Oji-san smiles at them holding hands, and papa’s eyes soften. The grownups help them shuffle around until they’re facing each other, and papa gently holds her wrists to move her hands until they are palm-to-palm with nii-san’s - like praying at the shrine, but with two different people’s hands. Hinata likes the idea. Papa and oji-san talk to them softly now, about being family and loving each other and protecting each other. Hinata smiles brightly at them when she agrees, but Neji-niisan puts on his serious grown-up face. He’s five years old, big enough to go to the temple school with the other big kids, and he’s always been Hinata’s protector. Then, following papa and oji-san’s directions, Hinata focuses on the heartbeat in the heel of her hand pressed against the heartbeat in Neji-niisan’s hand and presses out - with her mind instead of her muscles. It leaves her feeling a little dizzy but nii-san smiles brightly and tenses his fingers, and Hinata feels very strange in her hands - not mama’s cool minty tingle but a warm fuzzy rush like a cat running past your leg, except inside.

It feels like Neji-niisan, like his grown-up face and his back when he stands between her and a bully and his hand on her wrist pulling her through a crowd. Like she can lean on him always.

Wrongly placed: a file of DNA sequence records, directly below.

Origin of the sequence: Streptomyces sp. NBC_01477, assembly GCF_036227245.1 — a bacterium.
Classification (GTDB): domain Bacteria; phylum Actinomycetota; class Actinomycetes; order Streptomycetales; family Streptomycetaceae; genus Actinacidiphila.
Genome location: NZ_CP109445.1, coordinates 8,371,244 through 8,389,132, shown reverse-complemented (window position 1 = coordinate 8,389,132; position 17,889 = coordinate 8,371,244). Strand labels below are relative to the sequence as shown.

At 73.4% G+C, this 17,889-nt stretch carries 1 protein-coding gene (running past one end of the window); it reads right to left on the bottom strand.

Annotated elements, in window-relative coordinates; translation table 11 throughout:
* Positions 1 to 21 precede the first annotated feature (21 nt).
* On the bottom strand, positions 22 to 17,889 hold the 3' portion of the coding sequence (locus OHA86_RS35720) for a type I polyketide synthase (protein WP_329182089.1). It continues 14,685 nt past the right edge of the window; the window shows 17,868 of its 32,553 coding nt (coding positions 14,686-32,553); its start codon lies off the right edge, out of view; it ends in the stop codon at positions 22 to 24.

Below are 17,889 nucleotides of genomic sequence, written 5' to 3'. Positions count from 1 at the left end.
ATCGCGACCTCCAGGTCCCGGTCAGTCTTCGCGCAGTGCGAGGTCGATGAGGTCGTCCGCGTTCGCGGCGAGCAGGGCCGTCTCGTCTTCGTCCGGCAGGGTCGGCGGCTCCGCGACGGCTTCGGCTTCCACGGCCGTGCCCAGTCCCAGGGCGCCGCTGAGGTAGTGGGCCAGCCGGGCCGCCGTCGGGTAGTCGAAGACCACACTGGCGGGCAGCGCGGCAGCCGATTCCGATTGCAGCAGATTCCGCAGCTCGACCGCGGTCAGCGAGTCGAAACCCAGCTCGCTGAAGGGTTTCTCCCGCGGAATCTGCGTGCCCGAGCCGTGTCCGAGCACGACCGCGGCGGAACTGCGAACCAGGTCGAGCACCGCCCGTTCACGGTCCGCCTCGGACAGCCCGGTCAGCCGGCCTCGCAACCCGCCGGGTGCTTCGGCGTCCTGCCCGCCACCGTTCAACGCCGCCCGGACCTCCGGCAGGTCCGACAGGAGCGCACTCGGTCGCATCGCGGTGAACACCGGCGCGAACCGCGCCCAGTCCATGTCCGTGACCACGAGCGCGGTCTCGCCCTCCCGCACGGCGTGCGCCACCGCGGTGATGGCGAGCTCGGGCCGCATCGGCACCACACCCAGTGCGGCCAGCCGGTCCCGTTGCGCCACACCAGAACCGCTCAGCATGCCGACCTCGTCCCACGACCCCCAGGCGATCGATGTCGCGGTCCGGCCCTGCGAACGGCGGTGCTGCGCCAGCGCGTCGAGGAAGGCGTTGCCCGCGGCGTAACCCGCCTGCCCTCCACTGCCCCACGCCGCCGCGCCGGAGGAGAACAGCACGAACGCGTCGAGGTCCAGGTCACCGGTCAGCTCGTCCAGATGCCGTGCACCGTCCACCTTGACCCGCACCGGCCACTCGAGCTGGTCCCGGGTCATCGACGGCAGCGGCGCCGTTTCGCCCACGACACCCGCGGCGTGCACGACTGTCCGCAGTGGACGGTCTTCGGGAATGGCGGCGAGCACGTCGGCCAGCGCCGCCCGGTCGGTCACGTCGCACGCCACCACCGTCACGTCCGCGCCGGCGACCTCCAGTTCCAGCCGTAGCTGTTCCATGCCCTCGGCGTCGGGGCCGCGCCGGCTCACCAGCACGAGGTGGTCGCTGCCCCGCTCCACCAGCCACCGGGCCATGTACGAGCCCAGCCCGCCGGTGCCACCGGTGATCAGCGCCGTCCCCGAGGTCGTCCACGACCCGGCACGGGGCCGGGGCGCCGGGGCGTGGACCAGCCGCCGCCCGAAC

Hyuuga Hinata is five years old and she understands now that mama is dead and dead means not coming back.

Baby Hanabi isn’t so little anymore, and more squirmy. She came when mama left, but Hinata didn’t see her at all for a long time because Hanabi needed a nurse to feed her and take care of her while papa was busy. Papa was always busy. So oji-san took her away to live with him for those empty months. Neji-niisan didn’t have a mama at home either, and the first night she stayed at his house he hugged her, fierce like if he pressed his chest into hers hard enough they’d turn into one person and neither of them would be alone. Oji-san let them have sleepovers, snuggled up in the same futon under the same quilt that smelled like nii-san. Hinata would bring snacks she made in the kitchen with Cousin Makoto and they would lick their fingers to pick up crumbs off the sheets. Sometimes they would fall asleep on their own sides of the futon and wake up in the middle with Neji-niisan hugging Hinata and Hinata drooling on nii-san’s shoulder.